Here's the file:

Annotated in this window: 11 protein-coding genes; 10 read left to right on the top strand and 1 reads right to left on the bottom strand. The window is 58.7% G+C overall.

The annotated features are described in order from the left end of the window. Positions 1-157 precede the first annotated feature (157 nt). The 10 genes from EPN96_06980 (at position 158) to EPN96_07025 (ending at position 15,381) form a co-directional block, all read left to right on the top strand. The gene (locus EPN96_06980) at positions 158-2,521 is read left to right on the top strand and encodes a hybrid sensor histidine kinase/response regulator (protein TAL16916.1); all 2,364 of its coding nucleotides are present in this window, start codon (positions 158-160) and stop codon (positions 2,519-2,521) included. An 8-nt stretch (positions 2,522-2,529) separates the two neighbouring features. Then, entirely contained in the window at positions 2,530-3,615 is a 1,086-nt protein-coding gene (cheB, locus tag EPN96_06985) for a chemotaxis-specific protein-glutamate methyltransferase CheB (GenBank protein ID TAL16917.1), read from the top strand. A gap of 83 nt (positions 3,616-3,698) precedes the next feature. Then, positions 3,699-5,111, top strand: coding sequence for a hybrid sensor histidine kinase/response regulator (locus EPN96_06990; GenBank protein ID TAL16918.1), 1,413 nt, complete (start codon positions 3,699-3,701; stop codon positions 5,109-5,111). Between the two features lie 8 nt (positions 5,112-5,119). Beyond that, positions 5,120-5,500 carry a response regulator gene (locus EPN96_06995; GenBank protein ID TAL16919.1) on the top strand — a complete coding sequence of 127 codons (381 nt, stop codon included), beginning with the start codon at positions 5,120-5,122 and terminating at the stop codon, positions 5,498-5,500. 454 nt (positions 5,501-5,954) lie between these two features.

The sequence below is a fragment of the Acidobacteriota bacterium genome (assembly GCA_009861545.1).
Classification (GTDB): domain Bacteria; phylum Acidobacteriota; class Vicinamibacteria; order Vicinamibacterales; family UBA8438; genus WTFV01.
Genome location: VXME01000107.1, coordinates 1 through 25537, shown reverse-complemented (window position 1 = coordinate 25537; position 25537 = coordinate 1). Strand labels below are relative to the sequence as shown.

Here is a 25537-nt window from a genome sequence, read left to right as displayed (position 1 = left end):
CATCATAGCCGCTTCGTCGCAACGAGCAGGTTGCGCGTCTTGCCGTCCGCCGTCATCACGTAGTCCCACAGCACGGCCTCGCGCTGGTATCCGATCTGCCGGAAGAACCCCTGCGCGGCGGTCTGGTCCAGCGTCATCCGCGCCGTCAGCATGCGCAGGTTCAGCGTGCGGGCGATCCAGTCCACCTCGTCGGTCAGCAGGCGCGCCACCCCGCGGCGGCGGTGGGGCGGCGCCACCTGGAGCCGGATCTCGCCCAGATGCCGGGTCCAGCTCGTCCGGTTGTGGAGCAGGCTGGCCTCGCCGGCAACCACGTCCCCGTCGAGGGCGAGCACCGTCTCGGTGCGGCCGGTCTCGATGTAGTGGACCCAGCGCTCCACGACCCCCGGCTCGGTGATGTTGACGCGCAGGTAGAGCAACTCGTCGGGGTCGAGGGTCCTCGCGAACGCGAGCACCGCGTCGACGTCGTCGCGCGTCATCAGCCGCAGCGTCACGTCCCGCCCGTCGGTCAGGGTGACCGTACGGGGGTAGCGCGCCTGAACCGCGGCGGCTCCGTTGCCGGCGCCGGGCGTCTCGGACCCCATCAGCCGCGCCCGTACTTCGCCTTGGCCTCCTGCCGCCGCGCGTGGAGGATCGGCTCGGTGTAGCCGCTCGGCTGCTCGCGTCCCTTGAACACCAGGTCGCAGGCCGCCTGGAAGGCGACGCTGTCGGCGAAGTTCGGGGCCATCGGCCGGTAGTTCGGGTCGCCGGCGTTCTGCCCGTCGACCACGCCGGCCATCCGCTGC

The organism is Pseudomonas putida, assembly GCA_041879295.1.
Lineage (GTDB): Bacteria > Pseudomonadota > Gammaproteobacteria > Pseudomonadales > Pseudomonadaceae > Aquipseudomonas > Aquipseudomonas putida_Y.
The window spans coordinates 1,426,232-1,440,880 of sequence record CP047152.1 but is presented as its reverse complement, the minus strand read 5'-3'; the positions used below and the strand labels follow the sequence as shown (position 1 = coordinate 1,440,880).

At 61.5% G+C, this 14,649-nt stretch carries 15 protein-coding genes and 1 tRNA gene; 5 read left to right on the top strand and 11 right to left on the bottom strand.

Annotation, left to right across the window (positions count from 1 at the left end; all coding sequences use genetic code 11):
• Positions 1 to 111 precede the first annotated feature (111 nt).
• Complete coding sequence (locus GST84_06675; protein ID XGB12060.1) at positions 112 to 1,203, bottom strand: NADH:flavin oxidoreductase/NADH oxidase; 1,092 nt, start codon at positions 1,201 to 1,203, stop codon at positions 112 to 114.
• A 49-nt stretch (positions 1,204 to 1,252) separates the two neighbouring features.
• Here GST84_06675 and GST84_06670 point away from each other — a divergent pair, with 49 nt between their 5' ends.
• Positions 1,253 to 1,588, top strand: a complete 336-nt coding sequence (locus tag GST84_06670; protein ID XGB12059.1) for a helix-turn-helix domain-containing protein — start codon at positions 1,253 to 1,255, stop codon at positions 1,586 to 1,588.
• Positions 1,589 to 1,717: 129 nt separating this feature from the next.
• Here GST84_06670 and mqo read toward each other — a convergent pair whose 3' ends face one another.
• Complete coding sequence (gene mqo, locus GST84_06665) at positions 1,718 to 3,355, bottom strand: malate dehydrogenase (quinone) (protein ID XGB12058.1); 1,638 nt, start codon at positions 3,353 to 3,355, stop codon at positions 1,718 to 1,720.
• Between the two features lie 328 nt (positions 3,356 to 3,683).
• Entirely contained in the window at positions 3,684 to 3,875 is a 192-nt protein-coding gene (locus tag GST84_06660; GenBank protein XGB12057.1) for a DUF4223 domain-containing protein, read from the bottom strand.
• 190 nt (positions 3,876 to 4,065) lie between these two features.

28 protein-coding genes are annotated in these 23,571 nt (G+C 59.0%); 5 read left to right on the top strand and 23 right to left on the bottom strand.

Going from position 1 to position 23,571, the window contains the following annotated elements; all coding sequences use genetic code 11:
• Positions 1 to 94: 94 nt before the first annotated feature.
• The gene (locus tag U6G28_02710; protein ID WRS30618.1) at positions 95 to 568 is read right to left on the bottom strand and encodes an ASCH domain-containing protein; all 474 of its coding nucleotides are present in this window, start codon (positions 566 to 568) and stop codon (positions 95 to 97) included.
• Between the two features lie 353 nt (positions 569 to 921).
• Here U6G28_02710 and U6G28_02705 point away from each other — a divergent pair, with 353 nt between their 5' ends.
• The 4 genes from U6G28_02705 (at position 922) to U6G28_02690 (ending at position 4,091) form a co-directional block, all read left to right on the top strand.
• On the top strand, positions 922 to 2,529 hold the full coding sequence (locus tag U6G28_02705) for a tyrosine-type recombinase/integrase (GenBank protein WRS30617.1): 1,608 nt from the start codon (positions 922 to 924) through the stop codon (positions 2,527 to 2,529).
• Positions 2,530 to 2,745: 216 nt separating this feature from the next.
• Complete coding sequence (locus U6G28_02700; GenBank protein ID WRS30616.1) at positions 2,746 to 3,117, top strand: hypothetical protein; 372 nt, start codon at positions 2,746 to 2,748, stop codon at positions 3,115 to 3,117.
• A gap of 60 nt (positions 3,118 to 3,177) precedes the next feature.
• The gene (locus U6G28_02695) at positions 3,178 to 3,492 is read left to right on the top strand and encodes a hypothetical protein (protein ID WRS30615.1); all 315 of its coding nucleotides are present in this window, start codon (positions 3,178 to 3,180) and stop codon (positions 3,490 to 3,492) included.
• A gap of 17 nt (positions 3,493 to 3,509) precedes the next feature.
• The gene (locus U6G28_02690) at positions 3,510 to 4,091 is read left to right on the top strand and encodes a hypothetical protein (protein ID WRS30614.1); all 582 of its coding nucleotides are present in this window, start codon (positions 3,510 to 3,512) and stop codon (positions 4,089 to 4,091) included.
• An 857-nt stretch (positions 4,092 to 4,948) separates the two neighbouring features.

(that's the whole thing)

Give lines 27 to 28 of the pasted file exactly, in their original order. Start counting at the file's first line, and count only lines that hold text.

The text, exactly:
• The gene (locus tag U6G28_02710; protein ID WRS30618.1) at positions 95 to 568 is read right to left on the bottom strand and encodes an ASCH domain-containing protein; all 474 of its coding nucleotides are present in this window, start codon (positions 566 to 568) and stop codon (positions 95 to 97) included.
• Between the two features lie 353 nt (positions 569 to 921).